By Porter Anderson, Editor-in-Chief | @Porter_Anderson
Eleftheroudakis Staffing: ‘From 130 to 10’In the kind of irony that holds no amusement whatever, Athens was named last week by UNESCO as the World Book Capital for 2018—only to learn that its venerable Eleftheroudakis bookstore will close on the 30th of September.
The announcement of Athens’ designation as World Book Capital 2018 came on September 14 from UNESCO Director-General Irina Bokova in Paris. In a prepared statement, UNESCO praised the quality of the proposal made by Greece’s capital:
“The aim of the program is to make books accessible to the city’s entire population, including migrants and refugees.
“Members of the Advisory Committee also praised Athens’ cultural infrastructure and its expertise in organizing international events.”
The designation of World Book Capital is made by the recommendation of an advisory committee, which includes representatives of the International Publishers Association (IPA).
Speaking to the news, the current IPA president, Richard Charkin, said, “Ever since my predecessor, Pere Vicens, proposed the idea for World Book Capital in 1996, it has been about celebrating and promoting literacy and reading culture.
“Our warmest congratulations go to Athens, which put in a fantastic bid this year.
“This ancient city naturally corresponds with the values of the World Book Capital initiative, and I am sure will deliver an outstanding program in 2018.”
Each chosen city’s tenure as World Book Capital begins on April 23, World Book and Copyright Day, UNESCO’s announcement tells us.
“Athens is the 18th city to be named World Book Capital,” the news release says, “after Madrid (2001); Alexandria (2002); New Delhi (2003); Antwerp (2004); Montreal (2005); Turin (2006); Bogota (2007); Amsterdam (2008); Beirut (2009); Ljubljana (2010); Buenos Aires (2011); Yerevan (2012); Bangkok (2013); Port Harcourt (2014); Incheon (2015); Wroclaw (2016); and Conakry (2017 ).”
UNESCO has issued its call for applications for World Book Capital 2019.
Report: More Than 400 Greek Bookstores Lost
The announcement is said to have been made only hours after the UNESCO news was released.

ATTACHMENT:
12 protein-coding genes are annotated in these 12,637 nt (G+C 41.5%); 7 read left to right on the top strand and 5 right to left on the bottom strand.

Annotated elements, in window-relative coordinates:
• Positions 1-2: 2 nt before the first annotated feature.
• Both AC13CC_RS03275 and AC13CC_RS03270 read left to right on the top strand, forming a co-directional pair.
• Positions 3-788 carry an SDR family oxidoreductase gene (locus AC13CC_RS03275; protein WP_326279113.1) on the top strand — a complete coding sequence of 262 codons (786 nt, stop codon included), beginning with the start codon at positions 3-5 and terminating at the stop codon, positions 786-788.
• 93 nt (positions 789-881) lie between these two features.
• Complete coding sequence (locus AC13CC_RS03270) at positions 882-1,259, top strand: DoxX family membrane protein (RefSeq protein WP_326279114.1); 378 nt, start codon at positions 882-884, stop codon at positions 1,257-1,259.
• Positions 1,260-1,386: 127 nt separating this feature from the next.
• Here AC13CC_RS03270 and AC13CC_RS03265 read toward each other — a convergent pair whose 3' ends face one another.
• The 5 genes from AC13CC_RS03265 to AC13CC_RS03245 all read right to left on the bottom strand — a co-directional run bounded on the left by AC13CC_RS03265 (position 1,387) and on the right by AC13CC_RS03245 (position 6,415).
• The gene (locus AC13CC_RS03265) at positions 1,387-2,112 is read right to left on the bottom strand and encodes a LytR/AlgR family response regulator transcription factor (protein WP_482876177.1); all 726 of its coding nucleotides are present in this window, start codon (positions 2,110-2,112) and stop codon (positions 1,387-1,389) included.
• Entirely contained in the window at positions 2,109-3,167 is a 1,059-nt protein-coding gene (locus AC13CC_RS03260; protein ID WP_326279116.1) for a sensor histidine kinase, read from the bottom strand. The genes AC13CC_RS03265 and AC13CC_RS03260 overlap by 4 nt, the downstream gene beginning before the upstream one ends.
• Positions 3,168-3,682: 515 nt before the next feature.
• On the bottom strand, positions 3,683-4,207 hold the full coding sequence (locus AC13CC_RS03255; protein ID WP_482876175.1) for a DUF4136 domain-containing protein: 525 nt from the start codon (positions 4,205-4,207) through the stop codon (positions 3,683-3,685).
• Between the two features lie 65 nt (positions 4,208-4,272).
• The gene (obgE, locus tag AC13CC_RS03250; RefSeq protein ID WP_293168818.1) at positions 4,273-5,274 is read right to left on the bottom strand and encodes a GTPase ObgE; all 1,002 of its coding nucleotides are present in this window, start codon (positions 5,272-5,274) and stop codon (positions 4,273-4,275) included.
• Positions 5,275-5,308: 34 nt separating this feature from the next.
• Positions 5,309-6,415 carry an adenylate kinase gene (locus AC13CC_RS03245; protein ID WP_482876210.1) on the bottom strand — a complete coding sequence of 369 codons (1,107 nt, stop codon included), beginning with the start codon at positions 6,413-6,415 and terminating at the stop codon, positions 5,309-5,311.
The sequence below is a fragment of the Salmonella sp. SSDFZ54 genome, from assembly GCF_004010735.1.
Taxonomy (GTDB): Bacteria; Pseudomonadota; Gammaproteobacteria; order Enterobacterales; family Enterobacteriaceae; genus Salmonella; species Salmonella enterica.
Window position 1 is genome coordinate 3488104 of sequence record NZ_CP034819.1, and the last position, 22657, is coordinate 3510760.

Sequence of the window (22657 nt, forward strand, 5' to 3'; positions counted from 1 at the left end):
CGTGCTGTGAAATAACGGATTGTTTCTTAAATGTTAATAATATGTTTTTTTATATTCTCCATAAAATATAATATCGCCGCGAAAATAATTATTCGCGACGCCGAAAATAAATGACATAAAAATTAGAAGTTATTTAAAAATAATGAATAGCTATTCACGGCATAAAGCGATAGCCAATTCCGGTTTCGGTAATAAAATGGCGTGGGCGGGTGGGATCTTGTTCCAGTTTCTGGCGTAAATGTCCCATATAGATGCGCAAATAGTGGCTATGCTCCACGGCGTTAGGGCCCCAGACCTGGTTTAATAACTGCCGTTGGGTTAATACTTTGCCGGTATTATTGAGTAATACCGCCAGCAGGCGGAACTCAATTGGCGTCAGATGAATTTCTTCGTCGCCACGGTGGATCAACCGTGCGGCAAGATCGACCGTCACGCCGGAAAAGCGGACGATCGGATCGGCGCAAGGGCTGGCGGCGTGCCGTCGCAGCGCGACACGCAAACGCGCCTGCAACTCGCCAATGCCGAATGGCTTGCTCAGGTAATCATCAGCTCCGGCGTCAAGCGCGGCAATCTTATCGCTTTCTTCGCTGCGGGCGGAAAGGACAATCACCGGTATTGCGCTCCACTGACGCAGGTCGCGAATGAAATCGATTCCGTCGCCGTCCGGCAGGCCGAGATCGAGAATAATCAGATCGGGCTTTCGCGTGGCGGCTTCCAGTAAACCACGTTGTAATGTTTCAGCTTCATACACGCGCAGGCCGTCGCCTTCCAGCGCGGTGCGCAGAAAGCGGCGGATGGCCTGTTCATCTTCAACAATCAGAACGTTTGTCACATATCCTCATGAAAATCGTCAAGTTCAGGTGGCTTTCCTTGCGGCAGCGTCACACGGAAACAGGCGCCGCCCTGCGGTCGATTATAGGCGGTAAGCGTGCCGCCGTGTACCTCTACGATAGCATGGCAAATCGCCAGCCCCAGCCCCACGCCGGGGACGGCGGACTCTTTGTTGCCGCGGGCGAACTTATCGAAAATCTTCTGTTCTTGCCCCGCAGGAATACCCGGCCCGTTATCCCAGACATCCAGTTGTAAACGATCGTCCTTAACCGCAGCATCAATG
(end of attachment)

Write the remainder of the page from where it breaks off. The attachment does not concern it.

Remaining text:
Two years ago, during Frankfurt Book Fair 2014, Publishing Perspectives reported that Eleftheroudakis was emerging from crisis with a financial restructuring plan.
NDTV: “Since 2008, more than 400 small bookshops and larger chains have closed, according to the Association of Greek Books.”
There are, the report says, some 1,500 bookstores still struggling to hang on. The story cites an overall turnover in 2008 of €250 million, estimated to have fallen in 2015 to €150 million.
Sales in the Greek book market, the report says, have dropped to 50 percent of their 2008 levels, amid the nation’s wrenching austerity measures.
The store in question—the original location of which was in Syntagma Square—is reported to have had €24 million euros turnover in 2008, a figure that fell to some €500,00o last year, according to store manager Sofika Eleftheroudakis. In that eight-year period, NDTV reports, the store’s number of employees was gradually reduced from 130 to 10.
In an interview with The Bookseller’s Lisa Campbell, Eleftheroudakis says, “The current government is against all private business. The worst in this country is that laws change constantly and there is no stable environment for a business to thrive.”
She also tells Campbell that she spoke about the store’s plight to an executive of a UK-US publishing group, but “did not hear from him. My question is, do publishers want booksellers to exist or not?”
The Eleftheroudakis family tells NDTV it will return to bookselling, likely in an online format, once economic stability for Greece is regained.
Eleftheroudakis was opened by Constantine Eleftheroudakis in 1918.
The IPA’s Richard Charkin is one of the speakers coming to the Publishing Perspectives Stage at Frankfurt Book Fair. For information, click here.